a bewitching, beguiling masterpiece worthy of a place among the world's best performances.
Shanna (God bless her adventurous soul) decided to cut her hair at one of the many hairdressing outfits in town. At first, every one of the hair professionals balked at the idea. They had never touched hair with her texture. While they drew straws, Shanna was whisked upstairs for a body massage and hair wash (all regular precedents of a haircut). One lanky Chinese stylist with red, frizzy hair was appointed and his discomfort showed. Soon, sizeable gouges appeared in Shanna's crown. Vibert bit back his laughter. It wouldn't have been politically correct. This was time for 'support'. The entire shop stopped to watch. Calmly, Shanna guided the nervous stylist and, against the odds, they managed a decent cut. Vibert declined a cut offer.
With heavy hearts we said 'zaijian' to Yangshuo and spent the next 90 minutes to Guilin on cramped, inferior plastic stools in the aisle of the overcrowded 'normally'
bus. Guilin was nice but big city-ish. The China Post here, unlike its Yangshuo branch, had 'Guyana' in their system thereby allowing Vibert to send a gift home. That would be all we
did in Guilin before hopping on the 5 pm train heading for Kunming. This was a 'sleeper train' - an elongated rail version of the sleeper bus. Each compartment had 6 beds, 3 on each side, two small tables and a flask of hot water. There was an area for handwashing and toothbrushing and squatter toilets. Hitting bull's eye in the squatter of a moving train was a toughie and, from the looks of it, most people missed😞. Lights out was at 10 pm. Chinese elevator music and brights lights usually meant 7 am. Hot, self-made instant noodles went well with the rural scenery outside. Daylight showed off Chinese determination to remove obstacles as the train powered under mountains in numerous spectacular tunnels.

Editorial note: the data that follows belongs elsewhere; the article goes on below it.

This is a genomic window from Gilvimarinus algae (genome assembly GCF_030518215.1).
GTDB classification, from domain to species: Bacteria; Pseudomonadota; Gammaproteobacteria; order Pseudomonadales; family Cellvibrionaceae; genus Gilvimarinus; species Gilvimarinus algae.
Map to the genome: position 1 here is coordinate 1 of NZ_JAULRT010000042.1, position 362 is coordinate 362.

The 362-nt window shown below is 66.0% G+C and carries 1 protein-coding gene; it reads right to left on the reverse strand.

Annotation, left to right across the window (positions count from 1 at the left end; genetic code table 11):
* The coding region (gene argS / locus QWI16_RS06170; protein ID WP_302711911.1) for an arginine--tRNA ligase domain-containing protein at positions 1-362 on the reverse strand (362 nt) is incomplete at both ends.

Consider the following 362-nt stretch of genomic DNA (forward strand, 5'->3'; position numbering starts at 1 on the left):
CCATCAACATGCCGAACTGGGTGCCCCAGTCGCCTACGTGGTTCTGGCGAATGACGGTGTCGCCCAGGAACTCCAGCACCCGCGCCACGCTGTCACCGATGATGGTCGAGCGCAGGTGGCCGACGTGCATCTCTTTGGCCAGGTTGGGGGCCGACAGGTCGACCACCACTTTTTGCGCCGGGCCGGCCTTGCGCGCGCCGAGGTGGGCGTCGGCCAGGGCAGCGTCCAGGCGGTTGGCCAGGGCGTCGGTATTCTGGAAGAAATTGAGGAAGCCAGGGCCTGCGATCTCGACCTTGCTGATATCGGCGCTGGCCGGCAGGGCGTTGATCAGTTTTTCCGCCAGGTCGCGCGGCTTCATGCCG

Kunming appeared around 11 am the next day. It was a modern city complete with tiled skyscrapers and an impressive 'houche zhan'
(train station). But it was not our cup of cha so into a bus we went for three hours to Shilin. Our research had indicated that Lunan was a smaller, more authentic village to hole up and explore this region. And so, in a flash, we jumped into yet another bus. This one was
insufferably slow and the roads equally bad causing a 10 km journey to take all of 60 minutes. But Lunan had changed. It was no longer a quaint market village. Now it had no authenticity and all the trimmings of a creeping tiled metropolis. But a lunch of potatoes and green peppers, eggs and tomatoes and rice went down well. Just before we jumped into the minibus to head back out to Shilin a man, without warning, grabbed Vibert's arm and started rubbing. Apparently he thought that Vibert was a coal miner and that the black would rub off. His jaw dropped. He was awestruck when we realized that he was looking at the real McCoy. nother 45 minutes put us at Jade Hotel in Shilin.
Are you counting? Let's run this again for effect!! 2
hours from Yangshuo to Guilin; 18
hours from Guilin to Kunming; 3
hours from Kunming to Shilin; 1
hour from Shilin to Lunan and 45
minutes back to Shilin. TOTAL NON-STOP TRAVEL TIME: 24 hours 45 minutes.
We should be dead tired right? Wrong! After a quick check-in and little after 5 pm, we were off to rendezvous with some 'Freaks
of Nature'. 😊
😊 Ling and Nakur, our new friends
😊 Liu Sanjie and the 'Impressions' troupe
😊 Julia Lee